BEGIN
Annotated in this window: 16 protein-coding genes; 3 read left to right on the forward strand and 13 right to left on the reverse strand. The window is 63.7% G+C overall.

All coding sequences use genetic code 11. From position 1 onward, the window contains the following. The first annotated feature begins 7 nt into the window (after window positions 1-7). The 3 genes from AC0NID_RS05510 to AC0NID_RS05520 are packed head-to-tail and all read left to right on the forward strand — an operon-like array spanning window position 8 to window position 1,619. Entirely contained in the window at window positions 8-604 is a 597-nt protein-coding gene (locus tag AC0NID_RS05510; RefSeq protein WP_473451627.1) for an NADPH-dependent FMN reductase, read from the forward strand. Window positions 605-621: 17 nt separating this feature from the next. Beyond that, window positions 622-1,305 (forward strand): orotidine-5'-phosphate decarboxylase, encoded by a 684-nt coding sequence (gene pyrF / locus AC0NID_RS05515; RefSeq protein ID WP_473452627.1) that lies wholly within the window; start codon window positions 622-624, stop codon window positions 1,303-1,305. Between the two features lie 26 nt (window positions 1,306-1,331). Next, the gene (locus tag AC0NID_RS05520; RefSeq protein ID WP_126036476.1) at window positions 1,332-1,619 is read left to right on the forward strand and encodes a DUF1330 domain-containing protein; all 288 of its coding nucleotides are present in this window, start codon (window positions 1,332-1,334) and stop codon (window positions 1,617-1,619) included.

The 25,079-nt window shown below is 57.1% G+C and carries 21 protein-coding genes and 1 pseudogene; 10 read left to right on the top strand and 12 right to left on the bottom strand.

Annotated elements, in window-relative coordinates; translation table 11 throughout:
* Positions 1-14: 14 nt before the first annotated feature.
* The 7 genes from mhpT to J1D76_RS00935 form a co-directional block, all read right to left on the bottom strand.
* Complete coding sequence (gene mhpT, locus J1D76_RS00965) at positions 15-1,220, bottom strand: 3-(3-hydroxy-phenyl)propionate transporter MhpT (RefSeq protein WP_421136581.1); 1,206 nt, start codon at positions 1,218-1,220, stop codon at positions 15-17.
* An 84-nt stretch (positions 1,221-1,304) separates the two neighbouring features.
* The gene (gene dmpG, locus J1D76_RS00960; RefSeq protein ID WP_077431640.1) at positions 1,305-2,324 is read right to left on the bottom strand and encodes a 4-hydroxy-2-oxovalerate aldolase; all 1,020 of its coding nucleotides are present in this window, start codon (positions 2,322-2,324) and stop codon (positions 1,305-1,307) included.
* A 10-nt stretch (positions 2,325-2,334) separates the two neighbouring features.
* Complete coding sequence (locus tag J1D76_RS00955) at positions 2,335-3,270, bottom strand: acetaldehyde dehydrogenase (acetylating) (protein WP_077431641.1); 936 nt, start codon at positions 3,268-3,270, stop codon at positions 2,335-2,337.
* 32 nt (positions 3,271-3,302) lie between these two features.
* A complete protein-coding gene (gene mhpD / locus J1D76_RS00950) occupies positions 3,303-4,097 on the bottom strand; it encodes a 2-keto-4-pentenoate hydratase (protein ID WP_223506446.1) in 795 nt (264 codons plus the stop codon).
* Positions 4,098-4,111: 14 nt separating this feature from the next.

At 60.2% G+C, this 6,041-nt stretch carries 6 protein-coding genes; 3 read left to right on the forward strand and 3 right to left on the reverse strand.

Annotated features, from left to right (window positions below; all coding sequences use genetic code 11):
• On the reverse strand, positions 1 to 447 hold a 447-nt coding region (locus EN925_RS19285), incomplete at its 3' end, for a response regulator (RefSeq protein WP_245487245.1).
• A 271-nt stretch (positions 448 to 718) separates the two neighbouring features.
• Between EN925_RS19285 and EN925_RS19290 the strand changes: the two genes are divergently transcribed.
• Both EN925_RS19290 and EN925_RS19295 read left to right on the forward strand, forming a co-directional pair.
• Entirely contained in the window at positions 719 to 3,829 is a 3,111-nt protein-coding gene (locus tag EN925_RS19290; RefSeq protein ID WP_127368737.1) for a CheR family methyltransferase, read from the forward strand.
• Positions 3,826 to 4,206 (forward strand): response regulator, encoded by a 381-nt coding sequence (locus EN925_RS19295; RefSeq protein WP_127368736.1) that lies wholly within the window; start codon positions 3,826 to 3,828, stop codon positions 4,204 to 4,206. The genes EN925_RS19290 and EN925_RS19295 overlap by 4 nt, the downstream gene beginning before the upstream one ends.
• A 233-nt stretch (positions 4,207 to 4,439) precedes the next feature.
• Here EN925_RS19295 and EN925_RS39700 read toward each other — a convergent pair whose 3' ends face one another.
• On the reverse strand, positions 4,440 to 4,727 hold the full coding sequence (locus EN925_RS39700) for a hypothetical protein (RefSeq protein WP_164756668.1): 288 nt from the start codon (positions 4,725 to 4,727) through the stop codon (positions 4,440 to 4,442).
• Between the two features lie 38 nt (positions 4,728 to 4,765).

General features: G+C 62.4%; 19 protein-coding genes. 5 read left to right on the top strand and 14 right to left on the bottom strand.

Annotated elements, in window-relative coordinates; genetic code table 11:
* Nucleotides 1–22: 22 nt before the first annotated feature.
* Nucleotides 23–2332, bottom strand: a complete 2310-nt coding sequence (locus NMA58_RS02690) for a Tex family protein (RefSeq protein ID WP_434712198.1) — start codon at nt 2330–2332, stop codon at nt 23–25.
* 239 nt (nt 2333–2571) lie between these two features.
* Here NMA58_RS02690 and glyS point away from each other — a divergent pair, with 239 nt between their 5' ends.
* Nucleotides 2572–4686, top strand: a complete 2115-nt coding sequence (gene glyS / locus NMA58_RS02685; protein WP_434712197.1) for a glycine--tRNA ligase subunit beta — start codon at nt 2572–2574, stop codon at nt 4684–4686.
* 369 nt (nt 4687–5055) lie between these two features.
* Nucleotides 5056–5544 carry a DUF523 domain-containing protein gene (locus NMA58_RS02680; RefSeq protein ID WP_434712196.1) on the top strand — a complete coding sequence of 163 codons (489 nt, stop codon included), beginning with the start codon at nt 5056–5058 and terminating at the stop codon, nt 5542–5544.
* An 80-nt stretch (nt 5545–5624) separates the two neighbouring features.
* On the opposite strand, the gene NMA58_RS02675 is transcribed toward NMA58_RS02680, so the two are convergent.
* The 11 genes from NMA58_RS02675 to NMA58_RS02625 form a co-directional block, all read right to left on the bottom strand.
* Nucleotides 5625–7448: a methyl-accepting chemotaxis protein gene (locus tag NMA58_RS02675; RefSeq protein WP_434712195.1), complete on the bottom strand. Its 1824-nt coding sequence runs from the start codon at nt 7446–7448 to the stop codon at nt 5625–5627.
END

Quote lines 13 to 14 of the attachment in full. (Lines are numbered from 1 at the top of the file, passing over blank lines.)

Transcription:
* A complete protein-coding gene (gene mhpD / locus J1D76_RS00950) occupies positions 3,303-4,097 on the bottom strand; it encodes a 2-keto-4-pentenoate hydratase (protein ID WP_223506446.1) in 795 nt (264 codons plus the stop codon).
* Positions 4,098-4,111: 14 nt separating this feature from the next.